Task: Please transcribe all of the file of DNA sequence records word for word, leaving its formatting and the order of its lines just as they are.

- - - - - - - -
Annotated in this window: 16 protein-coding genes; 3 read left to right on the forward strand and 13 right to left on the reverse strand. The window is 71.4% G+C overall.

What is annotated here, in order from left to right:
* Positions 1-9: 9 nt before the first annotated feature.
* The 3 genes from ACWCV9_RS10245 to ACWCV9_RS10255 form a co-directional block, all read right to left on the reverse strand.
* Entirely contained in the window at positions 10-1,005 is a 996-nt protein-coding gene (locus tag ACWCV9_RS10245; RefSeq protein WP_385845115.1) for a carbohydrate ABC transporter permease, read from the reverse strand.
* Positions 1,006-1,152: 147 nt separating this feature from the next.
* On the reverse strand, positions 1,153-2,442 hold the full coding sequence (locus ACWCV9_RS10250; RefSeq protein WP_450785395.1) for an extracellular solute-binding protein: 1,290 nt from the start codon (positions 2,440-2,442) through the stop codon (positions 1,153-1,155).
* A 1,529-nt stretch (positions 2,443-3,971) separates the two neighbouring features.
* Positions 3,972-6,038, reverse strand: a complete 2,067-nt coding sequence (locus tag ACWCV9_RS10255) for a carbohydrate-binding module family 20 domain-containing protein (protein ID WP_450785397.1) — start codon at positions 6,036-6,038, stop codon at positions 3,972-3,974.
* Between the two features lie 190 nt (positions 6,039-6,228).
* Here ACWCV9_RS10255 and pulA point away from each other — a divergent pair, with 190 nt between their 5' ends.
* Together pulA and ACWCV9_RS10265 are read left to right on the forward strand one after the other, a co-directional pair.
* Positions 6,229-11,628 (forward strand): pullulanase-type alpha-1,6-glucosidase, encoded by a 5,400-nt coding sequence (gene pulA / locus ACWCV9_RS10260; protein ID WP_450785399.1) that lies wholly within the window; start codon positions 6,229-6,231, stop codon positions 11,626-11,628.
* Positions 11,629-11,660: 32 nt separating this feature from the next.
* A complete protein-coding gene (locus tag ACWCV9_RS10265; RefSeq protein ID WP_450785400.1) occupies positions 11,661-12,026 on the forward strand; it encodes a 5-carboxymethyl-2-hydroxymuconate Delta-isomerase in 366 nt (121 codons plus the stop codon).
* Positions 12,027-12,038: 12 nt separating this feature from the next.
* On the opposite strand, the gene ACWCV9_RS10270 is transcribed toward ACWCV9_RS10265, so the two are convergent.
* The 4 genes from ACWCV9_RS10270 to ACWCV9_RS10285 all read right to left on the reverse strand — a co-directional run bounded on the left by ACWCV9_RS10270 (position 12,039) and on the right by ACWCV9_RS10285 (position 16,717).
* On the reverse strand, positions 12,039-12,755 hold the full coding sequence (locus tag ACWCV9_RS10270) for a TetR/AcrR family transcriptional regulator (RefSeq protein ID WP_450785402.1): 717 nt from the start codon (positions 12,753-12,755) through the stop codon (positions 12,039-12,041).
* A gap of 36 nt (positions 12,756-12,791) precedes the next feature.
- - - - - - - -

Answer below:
Annotated in this window: 16 protein-coding genes; 3 read left to right on the forward strand and 13 right to left on the reverse strand. The window is 71.4% G+C overall.

What is annotated here, in order from left to right:
* Positions 1-9: 9 nt before the first annotated feature.
* The 3 genes from ACWCV9_RS10245 to ACWCV9_RS10255 form a co-directional block, all read right to left on the reverse strand.
* Entirely contained in the window at positions 10-1,005 is a 996-nt protein-coding gene (locus tag ACWCV9_RS10245; RefSeq protein WP_385845115.1) for a carbohydrate ABC transporter permease, read from the reverse strand.
* Positions 1,006-1,152: 147 nt separating this feature from the next.
* On the reverse strand, positions 1,153-2,442 hold the full coding sequence (locus ACWCV9_RS10250; RefSeq protein WP_450785395.1) for an extracellular solute-binding protein: 1,290 nt from the start codon (positions 2,440-2,442) through the stop codon (positions 1,153-1,155).
* A 1,529-nt stretch (positions 2,443-3,971) separates the two neighbouring features.
* Positions 3,972-6,038, reverse strand: a complete 2,067-nt coding sequence (locus tag ACWCV9_RS10255) for a carbohydrate-binding module family 20 domain-containing protein (protein ID WP_450785397.1) — start codon at positions 6,036-6,038, stop codon at positions 3,972-3,974.
* Between the two features lie 190 nt (positions 6,039-6,228).
* Here ACWCV9_RS10255 and pulA point away from each other — a divergent pair, with 190 nt between their 5' ends.
* Together pulA and ACWCV9_RS10265 are read left to right on the forward strand one after the other, a co-directional pair.
* Positions 6,229-11,628 (forward strand): pullulanase-type alpha-1,6-glucosidase, encoded by a 5,400-nt coding sequence (gene pulA / locus ACWCV9_RS10260; protein ID WP_450785399.1) that lies wholly within the window; start codon positions 6,229-6,231, stop codon positions 11,626-11,628.
* Positions 11,629-11,660: 32 nt separating this feature from the next.
* A complete protein-coding gene (locus tag ACWCV9_RS10265; RefSeq protein ID WP_450785400.1) occupies positions 11,661-12,026 on the forward strand; it encodes a 5-carboxymethyl-2-hydroxymuconate Delta-isomerase in 366 nt (121 codons plus the stop codon).
* Positions 12,027-12,038: 12 nt separating this feature from the next.
* On the opposite strand, the gene ACWCV9_RS10270 is transcribed toward ACWCV9_RS10265, so the two are convergent.
* The 4 genes from ACWCV9_RS10270 to ACWCV9_RS10285 all read right to left on the reverse strand — a co-directional run bounded on the left by ACWCV9_RS10270 (position 12,039) and on the right by ACWCV9_RS10285 (position 16,717).
* On the reverse strand, positions 12,039-12,755 hold the full coding sequence (locus tag ACWCV9_RS10270) for a TetR/AcrR family transcriptional regulator (RefSeq protein ID WP_450785402.1): 717 nt from the start codon (positions 12,753-12,755) through the stop codon (positions 12,039-12,041).
* A gap of 36 nt (positions 12,756-12,791) precedes the next feature.